In 1988, 13.6% of urine tests were found to contain traces of drugs; that number then steadily declined, bottoming out at 3.5% in 2012. However, the past two years have seen an uptick in that percentage with 3.7% in 2013 and 3.9% in 2014. The 2014 percentage represents an 11.4% increase from 2012.
Two drugs have seen a large increase in their positive test rates over the last 4 years. Marijuana, which “accounts for nearly half of all positive tests” according to the Wall Street Journal article, and amphetamines, have both seen a rise in their percentage of positive tests. Other drug categories either remained unchanged, decreased, or did not increase significantly. The increase in positive tests for marijuana can be seen as a response to the general public’s rapidly shifting opinion on marijuana. While marijuana remains illegal at the federal level, state laws and regulations are changing so quickly that it can be difficult to stay up-to-date on where marijuana is legal, where it has been approved for medicinal use, decriminalized, or still remains illegal. While marijuana is in various stages of legal transition on a state-by-state basis, it is still regarded as a Schedule 1 drug by the federal government. Schedule 1 drugs are not considered legitimate for medical use.
Employers that conduct drug screening of applicants or other types of workplace drug testing should monitor any changes in state law that might occur as a result of the 2016 election process. Reviewing your current drug policies will ensure that you are up-to-date on current state laws, and are confident that your policy accurately reflects your organization’s position on a drug-free workplace.
The growth in positive tests for amphetamines raises another interesting facet of administering a drug testing program. The number of positive tests for amphetamines nearly doubled from 2008 to 2014 according to the Wall Street Journal. This is in large part due to the increased prescribing of amphetamines for such disorders as Attention Deficit Disorder (ADD) and Attention Deficit Hyperactivity Disorder (ADHD). If a drug test is “positive” for amphetamines, a physician who is a certified Medical Review Officer (MRO) will request documentation of a legitimate prescription. Once a prescription for amphetamines has been verified, the test is reported by the MRO to the company as being “negative”.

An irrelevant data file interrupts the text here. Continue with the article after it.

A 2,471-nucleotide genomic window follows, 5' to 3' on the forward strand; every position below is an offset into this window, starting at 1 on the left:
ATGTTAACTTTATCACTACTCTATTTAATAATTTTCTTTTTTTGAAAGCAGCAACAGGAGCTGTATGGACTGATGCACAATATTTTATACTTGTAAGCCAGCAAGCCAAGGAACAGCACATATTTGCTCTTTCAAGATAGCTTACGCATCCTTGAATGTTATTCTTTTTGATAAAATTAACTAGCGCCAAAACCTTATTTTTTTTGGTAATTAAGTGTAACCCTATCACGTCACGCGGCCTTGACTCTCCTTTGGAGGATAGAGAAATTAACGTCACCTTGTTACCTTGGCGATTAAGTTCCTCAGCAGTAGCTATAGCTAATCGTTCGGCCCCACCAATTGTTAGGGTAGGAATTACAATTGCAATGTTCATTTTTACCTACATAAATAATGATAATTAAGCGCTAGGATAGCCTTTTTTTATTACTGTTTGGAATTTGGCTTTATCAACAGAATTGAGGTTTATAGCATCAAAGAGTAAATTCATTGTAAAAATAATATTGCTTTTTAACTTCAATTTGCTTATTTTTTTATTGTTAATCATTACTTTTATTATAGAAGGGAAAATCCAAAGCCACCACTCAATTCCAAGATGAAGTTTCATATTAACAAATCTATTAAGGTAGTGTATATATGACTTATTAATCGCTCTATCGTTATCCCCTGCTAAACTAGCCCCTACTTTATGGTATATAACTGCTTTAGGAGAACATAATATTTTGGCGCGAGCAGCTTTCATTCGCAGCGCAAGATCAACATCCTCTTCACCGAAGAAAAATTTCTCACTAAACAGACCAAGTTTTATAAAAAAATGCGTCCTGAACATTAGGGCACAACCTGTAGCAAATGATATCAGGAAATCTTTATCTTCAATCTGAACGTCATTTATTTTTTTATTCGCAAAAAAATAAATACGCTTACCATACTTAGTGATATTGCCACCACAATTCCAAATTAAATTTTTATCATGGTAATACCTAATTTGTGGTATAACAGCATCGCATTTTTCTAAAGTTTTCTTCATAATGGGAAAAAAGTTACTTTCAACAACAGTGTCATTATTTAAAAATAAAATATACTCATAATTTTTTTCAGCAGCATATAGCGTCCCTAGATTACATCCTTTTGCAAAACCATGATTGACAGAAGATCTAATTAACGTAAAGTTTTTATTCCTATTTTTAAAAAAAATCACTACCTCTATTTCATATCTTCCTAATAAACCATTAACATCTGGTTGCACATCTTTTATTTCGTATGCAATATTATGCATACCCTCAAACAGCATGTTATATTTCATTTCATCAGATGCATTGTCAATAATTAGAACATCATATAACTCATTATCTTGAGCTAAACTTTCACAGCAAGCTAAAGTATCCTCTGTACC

The Wall Street Journal found “independent studies show 65% to 80% of positive tests for legal drugs are ultimately disregarded for that reason.” If the complexities of running a drug & alcohol testing program cause stress, and take up a significant amount of time for your organization, consider partnering with an organization that can seamlessly handle all the intricacies of a complex drug & alcohol testing program. For example, if your organization does not currently use a pre-placement drug and alcohol testing program, consider implementing one. Or, if you do currently screen applicants, consider expanding the scope of your program to include random testing, post-accident testing, reasonable suspicion, or even expanding the drug panel that you currently use to include more drugs of abuse. Remember that even legitimate use of certain prescription medications can have implications for performing “safety sensitive” job functions, and should be considered as part of a company’s overall approach to employee drug and alcohol use.